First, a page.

Lyrica found to alleviate diabetes pain in feet and hands

7/18/2008

ALEXANDRIA, Va. A review of previous studies by the journal Diabetes Care indicates that Pfizer’s seizure drug Lyrica is safe and effective for relieving diabetic neuropathy, the pain that diabetics often experience in their feet and hands, as reported by Reuters.

The analysis of data involved seven studies of the drug, with dosages of 150, 300, and 600 milligrams daily and study durations from five to 13 weeks.

Roy Freeman of Harvard Medical School in Boston and colleagues report that “pregabalin, (Lyrica), significantly reduced pain and pain-related sleep interference” with all three dosages when divided into three pills taken throughout the day. Only the highest dosage was effective when divided into two pills.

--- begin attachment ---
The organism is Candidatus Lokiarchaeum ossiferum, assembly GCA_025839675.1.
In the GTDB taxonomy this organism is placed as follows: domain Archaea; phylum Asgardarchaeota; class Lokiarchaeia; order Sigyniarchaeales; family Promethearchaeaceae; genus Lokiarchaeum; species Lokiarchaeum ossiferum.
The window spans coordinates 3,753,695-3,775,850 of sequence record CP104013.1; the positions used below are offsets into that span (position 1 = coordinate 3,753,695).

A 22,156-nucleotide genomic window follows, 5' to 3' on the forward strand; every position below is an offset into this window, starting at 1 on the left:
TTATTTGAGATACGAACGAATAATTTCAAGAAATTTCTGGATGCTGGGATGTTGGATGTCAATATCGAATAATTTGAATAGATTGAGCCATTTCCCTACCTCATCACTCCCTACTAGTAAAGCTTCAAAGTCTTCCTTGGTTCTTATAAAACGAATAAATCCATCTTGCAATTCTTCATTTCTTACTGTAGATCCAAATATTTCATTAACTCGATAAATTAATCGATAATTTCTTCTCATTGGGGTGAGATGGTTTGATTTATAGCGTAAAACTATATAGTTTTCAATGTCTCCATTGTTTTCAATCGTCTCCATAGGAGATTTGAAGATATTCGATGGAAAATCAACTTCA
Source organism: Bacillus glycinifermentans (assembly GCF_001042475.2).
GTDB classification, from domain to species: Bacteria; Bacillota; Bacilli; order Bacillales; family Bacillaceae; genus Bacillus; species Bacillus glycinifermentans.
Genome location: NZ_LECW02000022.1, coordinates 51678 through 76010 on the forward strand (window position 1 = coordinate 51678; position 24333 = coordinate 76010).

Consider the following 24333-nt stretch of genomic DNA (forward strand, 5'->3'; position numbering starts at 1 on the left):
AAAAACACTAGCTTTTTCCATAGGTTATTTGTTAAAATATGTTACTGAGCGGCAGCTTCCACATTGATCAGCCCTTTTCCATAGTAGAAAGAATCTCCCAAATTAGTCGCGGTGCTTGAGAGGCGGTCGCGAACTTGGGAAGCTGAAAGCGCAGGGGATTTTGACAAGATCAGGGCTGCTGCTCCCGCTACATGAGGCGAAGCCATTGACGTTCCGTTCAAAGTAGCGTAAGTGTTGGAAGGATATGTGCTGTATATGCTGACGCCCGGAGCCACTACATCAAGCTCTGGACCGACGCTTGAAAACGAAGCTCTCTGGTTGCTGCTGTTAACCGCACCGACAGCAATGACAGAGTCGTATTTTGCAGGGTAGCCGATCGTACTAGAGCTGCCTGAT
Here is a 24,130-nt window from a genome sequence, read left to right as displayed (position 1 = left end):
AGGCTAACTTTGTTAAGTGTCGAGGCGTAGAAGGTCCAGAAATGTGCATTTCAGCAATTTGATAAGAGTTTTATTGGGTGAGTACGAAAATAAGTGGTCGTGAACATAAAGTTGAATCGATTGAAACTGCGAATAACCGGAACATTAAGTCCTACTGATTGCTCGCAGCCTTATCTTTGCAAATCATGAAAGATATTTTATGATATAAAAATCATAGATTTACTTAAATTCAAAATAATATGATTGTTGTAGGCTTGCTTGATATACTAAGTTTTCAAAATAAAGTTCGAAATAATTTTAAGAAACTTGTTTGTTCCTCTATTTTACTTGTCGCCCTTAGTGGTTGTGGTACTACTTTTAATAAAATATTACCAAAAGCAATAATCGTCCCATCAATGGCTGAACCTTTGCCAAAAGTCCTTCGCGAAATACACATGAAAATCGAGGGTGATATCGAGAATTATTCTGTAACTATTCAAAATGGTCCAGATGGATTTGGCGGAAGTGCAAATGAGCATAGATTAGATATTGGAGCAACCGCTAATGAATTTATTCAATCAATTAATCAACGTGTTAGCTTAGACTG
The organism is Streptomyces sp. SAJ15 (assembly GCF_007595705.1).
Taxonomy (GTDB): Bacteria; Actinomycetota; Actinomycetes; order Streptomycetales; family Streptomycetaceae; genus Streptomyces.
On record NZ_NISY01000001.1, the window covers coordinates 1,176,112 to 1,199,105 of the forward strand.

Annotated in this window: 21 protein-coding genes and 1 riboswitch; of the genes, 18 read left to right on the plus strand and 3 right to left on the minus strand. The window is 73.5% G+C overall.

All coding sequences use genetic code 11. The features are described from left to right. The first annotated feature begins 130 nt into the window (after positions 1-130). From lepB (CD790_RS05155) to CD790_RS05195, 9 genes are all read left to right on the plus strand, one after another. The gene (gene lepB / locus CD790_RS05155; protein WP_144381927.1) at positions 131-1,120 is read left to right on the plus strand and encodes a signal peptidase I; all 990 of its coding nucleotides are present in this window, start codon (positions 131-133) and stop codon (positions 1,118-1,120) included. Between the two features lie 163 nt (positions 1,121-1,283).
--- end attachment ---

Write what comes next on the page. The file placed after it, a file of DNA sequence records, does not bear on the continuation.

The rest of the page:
With the 600 mg daily dose, it typically took four days for a sustained reduction in pain. With the 300 and 150 mg daily doses, it took five days and 13 days, respectively.

While the 600 mg dose was the most effective, it was also the most likely to cause side effects. Common side-effects included dizziness, sleepiness, and swelling in the legs and arms.

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